Dr. Damjana Bratuz
Home Page < Tributes < Bratuz Bash

Bonnie Shewan Burroughs (B.MUSIC HONOURS, 1971):

Bonnie Shewan Burroughs

A Memoir of the Teacher Who has most Strongly Influenced Me:

I first laid eyes on this vibrant, beautiful woman with a strange accent in 1967, when by some strange and wonderful happenchance, someone else wished to transfer out of her class and I was to take her place. I became a lifelong student of Dr. Bratuz's at that moment, but the scope and impact took years to register!
"Our aim," she says, "is to sharpen our ear and enrich our vocabulary, not in order to 'judge' but in order to acquire greater knowledge and with it to come nearer to the work of art." Elsewhere she writes, "the quality of the result depends on the quantity of skills and images one has absorbed, stored, assimilated… is above all necessary to be receptive."

I loved hearing the story of the three stonecutters; possibly because my own great-grandfather was a stonecutter for the Parliament buildings in London, England. They were doing the same things, but to one it meant just cutting stones, the other earning his bread, but to the third building a cathedral. Dr. Bratuz continued, "similarly, some people hear sounds, others emotions, others still the art – the combination of craftsmanship and vision – in a musical work, or in its performance. The music presents us with a crystallization of the so-called feelings, which we must detect and decode according to certain musical symbols which belong to a school or to a composer. We must acquire a historical perspective which can enable us not to superimpose, say, on Schubert, the psychological world of Schumann. It would be like adding to Raphael a few impressionistic strokes, because 'we feel it so'……Only by familiarizing ourselves with the cultural world which nourished a composer can we hope to gain sufficient insight into his work. We need to read great literature, familiarize ourselves with great art, in order to expand and deepen our sensitivity."

In other words, over twenty years ago, teaching piano, Dr. Bratuz was espousing INTEGRATION! We were to read, study and absorb the poets, writers and artists of the time, reading their biographies and their letters, and of course studying to gain an historical, geographic and political perspective, not to mention scientific exploration and the interaction with other composers of the day.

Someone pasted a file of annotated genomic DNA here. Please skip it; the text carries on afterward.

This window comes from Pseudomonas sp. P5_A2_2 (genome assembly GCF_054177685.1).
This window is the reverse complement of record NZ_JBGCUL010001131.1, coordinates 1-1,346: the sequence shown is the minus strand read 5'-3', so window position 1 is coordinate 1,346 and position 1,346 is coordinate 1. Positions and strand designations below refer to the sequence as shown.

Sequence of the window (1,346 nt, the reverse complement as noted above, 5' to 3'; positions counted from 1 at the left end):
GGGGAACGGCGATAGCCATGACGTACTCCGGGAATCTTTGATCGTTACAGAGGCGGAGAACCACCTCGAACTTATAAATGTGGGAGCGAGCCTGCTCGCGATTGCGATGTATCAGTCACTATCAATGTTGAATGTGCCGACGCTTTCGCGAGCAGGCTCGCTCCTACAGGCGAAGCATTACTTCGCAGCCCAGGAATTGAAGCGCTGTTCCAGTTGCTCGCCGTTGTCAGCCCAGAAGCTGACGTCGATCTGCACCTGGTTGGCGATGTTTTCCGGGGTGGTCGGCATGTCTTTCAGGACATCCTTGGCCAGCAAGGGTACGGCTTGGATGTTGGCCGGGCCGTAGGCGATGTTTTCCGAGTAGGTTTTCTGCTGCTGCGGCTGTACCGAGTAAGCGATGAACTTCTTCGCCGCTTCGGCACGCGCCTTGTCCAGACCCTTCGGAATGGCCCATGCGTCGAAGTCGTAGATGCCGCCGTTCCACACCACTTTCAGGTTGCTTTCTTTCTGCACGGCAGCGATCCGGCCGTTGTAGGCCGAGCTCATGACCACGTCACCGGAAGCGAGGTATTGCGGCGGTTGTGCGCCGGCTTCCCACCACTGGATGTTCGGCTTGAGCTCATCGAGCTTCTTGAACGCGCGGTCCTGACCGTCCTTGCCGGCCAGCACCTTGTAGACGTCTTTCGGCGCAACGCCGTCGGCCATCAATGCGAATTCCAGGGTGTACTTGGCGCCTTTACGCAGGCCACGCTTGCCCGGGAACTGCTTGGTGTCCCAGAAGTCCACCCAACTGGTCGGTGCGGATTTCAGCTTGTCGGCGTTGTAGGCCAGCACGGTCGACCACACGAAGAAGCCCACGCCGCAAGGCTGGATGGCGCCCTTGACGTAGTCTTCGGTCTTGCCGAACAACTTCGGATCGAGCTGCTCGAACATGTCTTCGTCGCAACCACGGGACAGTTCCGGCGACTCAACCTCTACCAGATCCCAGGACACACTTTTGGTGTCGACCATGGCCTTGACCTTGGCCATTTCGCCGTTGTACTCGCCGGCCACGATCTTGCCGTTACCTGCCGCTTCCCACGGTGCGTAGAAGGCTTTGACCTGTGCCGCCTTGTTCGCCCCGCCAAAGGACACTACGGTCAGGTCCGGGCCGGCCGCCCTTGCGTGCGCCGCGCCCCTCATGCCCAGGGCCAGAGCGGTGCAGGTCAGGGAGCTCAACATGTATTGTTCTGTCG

In a Master Class, she would let us hear two readings of a portion of Shakespeare to explain the concept of unity among other things. One was a beautiful, insightful and faithful interpretation of the text which illuminated the depth and meaning within the art; the other an example of an actor with many skills but the reading did not illuminate the text but only used it as a vehicle for self-display. It was an extremely vivid way of presenting the importance of understanding structure, musical grammar, syntax, cadence, and respecting the individual composer's use of language.

Another quote from Dr. Bratuz is, "only in contact with great thoughts can one learn to produce some oneself." A Whole Language advocate over twenty years ago!

However, my most vivid memories are her demonstrations during lessons, watching her hands, listening to the sounds and particularly to her problem-solving skills or techniques. No matter what difficulty I brought to her, it was a tremendous learning experience to hear her articulate the stages of solutions with an infectious enthusiasm and great joy at the end. When I reflect upon that fact, I realize that I instinctively adopted that attitude to my lifelong learning; and for that, I am very grateful.

Back to Written Tributes


  Damjana Bratu TOP

new concept design - web design london, ontario